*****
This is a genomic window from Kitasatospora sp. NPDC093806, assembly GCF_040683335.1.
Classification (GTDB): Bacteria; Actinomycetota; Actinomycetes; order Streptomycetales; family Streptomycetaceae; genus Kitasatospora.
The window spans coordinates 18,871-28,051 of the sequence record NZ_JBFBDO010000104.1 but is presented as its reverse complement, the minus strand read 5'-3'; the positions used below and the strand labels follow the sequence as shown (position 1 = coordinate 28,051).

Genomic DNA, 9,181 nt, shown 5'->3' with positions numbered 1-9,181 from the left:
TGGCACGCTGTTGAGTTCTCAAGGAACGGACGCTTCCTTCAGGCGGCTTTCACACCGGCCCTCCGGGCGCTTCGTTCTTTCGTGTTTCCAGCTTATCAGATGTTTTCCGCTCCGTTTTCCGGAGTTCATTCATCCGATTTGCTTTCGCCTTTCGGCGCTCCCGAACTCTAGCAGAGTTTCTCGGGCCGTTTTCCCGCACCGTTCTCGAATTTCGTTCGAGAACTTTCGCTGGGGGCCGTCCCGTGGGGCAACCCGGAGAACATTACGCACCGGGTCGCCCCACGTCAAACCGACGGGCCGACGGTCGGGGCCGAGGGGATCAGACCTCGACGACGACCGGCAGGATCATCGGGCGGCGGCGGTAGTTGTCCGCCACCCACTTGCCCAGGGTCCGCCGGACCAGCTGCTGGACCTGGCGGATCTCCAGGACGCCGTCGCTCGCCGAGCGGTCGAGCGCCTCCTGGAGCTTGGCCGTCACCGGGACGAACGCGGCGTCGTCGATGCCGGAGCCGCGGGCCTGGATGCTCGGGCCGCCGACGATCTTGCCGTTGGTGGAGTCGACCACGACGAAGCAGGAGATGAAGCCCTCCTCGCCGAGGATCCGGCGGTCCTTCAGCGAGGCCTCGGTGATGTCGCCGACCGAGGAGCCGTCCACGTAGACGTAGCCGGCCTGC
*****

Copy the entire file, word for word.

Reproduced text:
This is a genomic window from Kitasatospora sp. NPDC093806, assembly GCF_040683335.1.
Classification (GTDB): Bacteria; Actinomycetota; Actinomycetes; order Streptomycetales; family Streptomycetaceae; genus Kitasatospora.
The window spans coordinates 18,871-28,051 of the sequence record NZ_JBFBDO010000104.1 but is presented as its reverse complement, the minus strand read 5'-3'; the positions used below and the strand labels follow the sequence as shown (position 1 = coordinate 28,051).

Genomic DNA, 9,181 nt, shown 5'->3' with positions numbered 1-9,181 from the left:
TGGCACGCTGTTGAGTTCTCAAGGAACGGACGCTTCCTTCAGGCGGCTTTCACACCGGCCCTCCGGGCGCTTCGTTCTTTCGTGTTTCCAGCTTATCAGATGTTTTCCGCTCCGTTTTCCGGAGTTCATTCATCCGATTTGCTTTCGCCTTTCGGCGCTCCCGAACTCTAGCAGAGTTTCTCGGGCCGTTTTCCCGCACCGTTCTCGAATTTCGTTCGAGAACTTTCGCTGGGGGCCGTCCCGTGGGGCAACCCGGAGAACATTACGCACCGGGTCGCCCCACGTCAAACCGACGGGCCGACGGTCGGGGCCGAGGGGATCAGACCTCGACGACGACCGGCAGGATCATCGGGCGGCGGCGGTAGTTGTCCGCCACCCACTTGCCCAGGGTCCGCCGGACCAGCTGCTGGACCTGGCGGATCTCCAGGACGCCGTCGCTCGCCGAGCGGTCGAGCGCCTCCTGGAGCTTGGCCGTCACCGGGACGAACGCGGCGTCGTCGATGCCGGAGCCGCGGGCCTGGATGCTCGGGCCGCCGACGATCTTGCCGTTGGTGGAGTCGACCACGACGAAGCAGGAGATGAAGCCCTCCTCGCCGAGGATCCGGCGGTCCTTCAGCGAGGCCTCGGTGATGTCGCCGACCGAGGAGCCGTCCACGTAGACGTAGCCGGCCTGC